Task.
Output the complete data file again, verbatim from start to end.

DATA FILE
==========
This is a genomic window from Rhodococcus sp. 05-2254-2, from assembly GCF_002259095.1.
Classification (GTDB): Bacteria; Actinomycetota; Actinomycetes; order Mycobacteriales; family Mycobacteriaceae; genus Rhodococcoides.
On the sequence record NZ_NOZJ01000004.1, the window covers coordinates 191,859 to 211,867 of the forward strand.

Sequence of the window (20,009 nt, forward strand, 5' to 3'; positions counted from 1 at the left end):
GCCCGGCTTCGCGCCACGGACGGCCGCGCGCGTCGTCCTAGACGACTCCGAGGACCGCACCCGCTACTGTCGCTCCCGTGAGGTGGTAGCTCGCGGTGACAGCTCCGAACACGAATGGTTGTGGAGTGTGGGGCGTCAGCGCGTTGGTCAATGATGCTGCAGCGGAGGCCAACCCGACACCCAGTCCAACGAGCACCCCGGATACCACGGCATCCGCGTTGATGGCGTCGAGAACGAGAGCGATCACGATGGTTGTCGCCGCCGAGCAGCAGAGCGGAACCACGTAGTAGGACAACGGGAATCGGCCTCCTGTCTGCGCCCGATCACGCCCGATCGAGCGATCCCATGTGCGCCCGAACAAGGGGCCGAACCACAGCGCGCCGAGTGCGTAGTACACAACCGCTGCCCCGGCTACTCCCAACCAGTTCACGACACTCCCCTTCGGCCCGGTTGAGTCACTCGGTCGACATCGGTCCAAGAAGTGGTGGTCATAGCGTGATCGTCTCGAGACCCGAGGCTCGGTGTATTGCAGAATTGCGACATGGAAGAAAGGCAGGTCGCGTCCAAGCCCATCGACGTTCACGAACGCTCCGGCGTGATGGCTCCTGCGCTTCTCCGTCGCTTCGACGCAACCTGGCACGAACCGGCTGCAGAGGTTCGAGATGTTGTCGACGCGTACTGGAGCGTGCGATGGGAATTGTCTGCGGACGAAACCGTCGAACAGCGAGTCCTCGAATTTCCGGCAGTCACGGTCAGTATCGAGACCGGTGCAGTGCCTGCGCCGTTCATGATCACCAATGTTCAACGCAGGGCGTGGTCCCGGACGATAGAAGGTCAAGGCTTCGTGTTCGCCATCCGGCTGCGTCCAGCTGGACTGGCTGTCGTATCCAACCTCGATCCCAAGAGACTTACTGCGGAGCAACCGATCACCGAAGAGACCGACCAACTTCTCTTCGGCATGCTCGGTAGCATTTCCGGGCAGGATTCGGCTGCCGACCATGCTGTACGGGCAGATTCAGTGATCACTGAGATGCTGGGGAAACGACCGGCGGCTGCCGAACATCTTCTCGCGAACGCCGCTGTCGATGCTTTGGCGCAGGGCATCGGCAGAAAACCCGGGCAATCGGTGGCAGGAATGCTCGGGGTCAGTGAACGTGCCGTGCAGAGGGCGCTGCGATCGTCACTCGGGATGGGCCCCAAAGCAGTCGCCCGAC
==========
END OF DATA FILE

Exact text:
This is a genomic window from Rhodococcus sp. 05-2254-2, from assembly GCF_002259095.1.
Classification (GTDB): Bacteria; Actinomycetota; Actinomycetes; order Mycobacteriales; family Mycobacteriaceae; genus Rhodococcoides.
On the sequence record NZ_NOZJ01000004.1, the window covers coordinates 191,859 to 211,867 of the forward strand.

Sequence of the window (20,009 nt, forward strand, 5' to 3'; positions counted from 1 at the left end):
GCCCGGCTTCGCGCCACGGACGGCCGCGCGCGTCGTCCTAGACGACTCCGAGGACCGCACCCGCTACTGTCGCTCCCGTGAGGTGGTAGCTCGCGGTGACAGCTCCGAACACGAATGGTTGTGGAGTGTGGGGCGTCAGCGCGTTGGTCAATGATGCTGCAGCGGAGGCCAACCCGACACCCAGTCCAACGAGCACCCCGGATACCACGGCATCCGCGTTGATGGCGTCGAGAACGAGAGCGATCACGATGGTTGTCGCCGCCGAGCAGCAGAGCGGAACCACGTAGTAGGACAACGGGAATCGGCCTCCTGTCTGCGCCCGATCACGCCCGATCGAGCGATCCCATGTGCGCCCGAACAAGGGGCCGAACCACAGCGCGCCGAGTGCGTAGTACACAACCGCTGCCCCGGCTACTCCCAACCAGTTCACGACACTCCCCTTCGGCCCGGTTGAGTCACTCGGTCGACATCGGTCCAAGAAGTGGTGGTCATAGCGTGATCGTCTCGAGACCCGAGGCTCGGTGTATTGCAGAATTGCGACATGGAAGAAAGGCAGGTCGCGTCCAAGCCCATCGACGTTCACGAACGCTCCGGCGTGATGGCTCCTGCGCTTCTCCGTCGCTTCGACGCAACCTGGCACGAACCGGCTGCAGAGGTTCGAGATGTTGTCGACGCGTACTGGAGCGTGCGATGGGAATTGTCTGCGGACGAAACCGTCGAACAGCGAGTCCTCGAATTTCCGGCAGTCACGGTCAGTATCGAGACCGGTGCAGTGCCTGCGCCGTTCATGATCACCAATGTTCAACGCAGGGCGTGGTCCCGGACGATAGAAGGTCAAGGCTTCGTGTTCGCCATCCGGCTGCGTCCAGCTGGACTGGCTGTCGTATCCAACCTCGATCCCAAGAGACTTACTGCGGAGCAACCGATCACCGAAGAGACCGACCAACTTCTCTTCGGCATGCTCGGTAGCATTTCCGGGCAGGATTCGGCTGCCGACCATGCTGTACGGGCAGATTCAGTGATCACTGAGATGCTGGGGAAACGACCGGCGGCTGCCGAACATCTTCTCGCGAACGCCGCTGTCGATGCTTTGGCGCAGGGCATCGGCAGAAAACCCGGGCAATCGGTGGCAGGAATGCTCGGGGTCAGTGAACGTGCCGTGCAGAGGGCGCTGCGATCGTCACTCGGGATGGGCCCCAAAGCAGTCGCCCGAC